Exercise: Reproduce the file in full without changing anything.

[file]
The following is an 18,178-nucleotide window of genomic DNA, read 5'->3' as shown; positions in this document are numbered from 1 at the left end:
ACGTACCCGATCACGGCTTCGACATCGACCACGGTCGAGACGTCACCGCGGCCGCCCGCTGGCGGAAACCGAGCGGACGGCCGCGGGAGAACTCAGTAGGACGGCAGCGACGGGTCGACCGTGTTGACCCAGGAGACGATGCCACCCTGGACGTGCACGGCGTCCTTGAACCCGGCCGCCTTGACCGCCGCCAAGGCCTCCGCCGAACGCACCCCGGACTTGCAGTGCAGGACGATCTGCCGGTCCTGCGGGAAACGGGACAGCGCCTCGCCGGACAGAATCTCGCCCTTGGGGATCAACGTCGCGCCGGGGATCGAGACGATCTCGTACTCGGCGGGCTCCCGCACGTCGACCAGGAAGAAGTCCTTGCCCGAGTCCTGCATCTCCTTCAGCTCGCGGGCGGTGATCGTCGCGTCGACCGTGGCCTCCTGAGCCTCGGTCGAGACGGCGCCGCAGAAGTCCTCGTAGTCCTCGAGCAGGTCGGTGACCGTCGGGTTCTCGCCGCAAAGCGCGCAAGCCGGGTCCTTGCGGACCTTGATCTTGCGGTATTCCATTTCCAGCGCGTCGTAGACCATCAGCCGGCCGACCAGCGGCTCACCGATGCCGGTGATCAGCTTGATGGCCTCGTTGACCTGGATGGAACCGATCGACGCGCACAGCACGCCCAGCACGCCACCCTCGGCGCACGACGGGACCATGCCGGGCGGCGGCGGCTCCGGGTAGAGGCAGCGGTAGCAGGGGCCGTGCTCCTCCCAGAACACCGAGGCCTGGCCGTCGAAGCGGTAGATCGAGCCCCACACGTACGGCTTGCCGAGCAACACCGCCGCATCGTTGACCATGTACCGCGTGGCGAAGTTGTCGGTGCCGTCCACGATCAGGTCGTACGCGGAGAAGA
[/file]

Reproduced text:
The following is an 18,178-nucleotide window of genomic DNA, read 5'->3' as shown; positions in this document are numbered from 1 at the left end:
ACGTACCCGATCACGGCTTCGACATCGACCACGGTCGAGACGTCACCGCGGCCGCCCGCTGGCGGAAACCGAGCGGACGGCCGCGGGAGAACTCAGTAGGACGGCAGCGACGGGTCGACCGTGTTGACCCAGGAGACGATGCCACCCTGGACGTGCACGGCGTCCTTGAACCCGGCCGCCTTGACCGCCGCCAAGGCCTCCGCCGAACGCACCCCGGACTTGCAGTGCAGGACGATCTGCCGGTCCTGCGGGAAACGGGACAGCGCCTCGCCGGACAGAATCTCGCCCTTGGGGATCAACGTCGCGCCGGGGATCGAGACGATCTCGTACTCGGCGGGCTCCCGCACGTCGACCAGGAAGAAGTCCTTGCCCGAGTCCTGCATCTCCTTCAGCTCGCGGGCGGTGATCGTCGCGTCGACCGTGGCCTCCTGAGCCTCGGTCGAGACGGCGCCGCAGAAGTCCTCGTAGTCCTCGAGCAGGTCGGTGACCGTCGGGTTCTCGCCGCAAAGCGCGCAAGCCGGGTCCTTGCGGACCTTGATCTTGCGGTATTCCATTTCCAGCGCGTCGTAGACCATCAGCCGGCCGACCAGCGGCTCACCGATGCCGGTGATCAGCTTGATGGCCTCGTTGACCTGGATGGAACCGATCGACGCGCACAGCACGCCCAGCACGCCACCCTCGGCGCACGACGGGACCATGCCGGGCGGCGGCGGCTCCGGGTAGAGGCAGCGGTAGCAGGGGCCGTGCTCCTCCCAGAACACCGAGGCCTGGCCGTCGAAGCGGTAGATCGAGCCCCACACGTACGGCTTGCCGAGCAACACCGCCGCATCGTTGACCATGTACCGCGTGGCGAAGTTGTCGGTGCCGTCCACGATCAGGTCGTACGCGGAGAAGA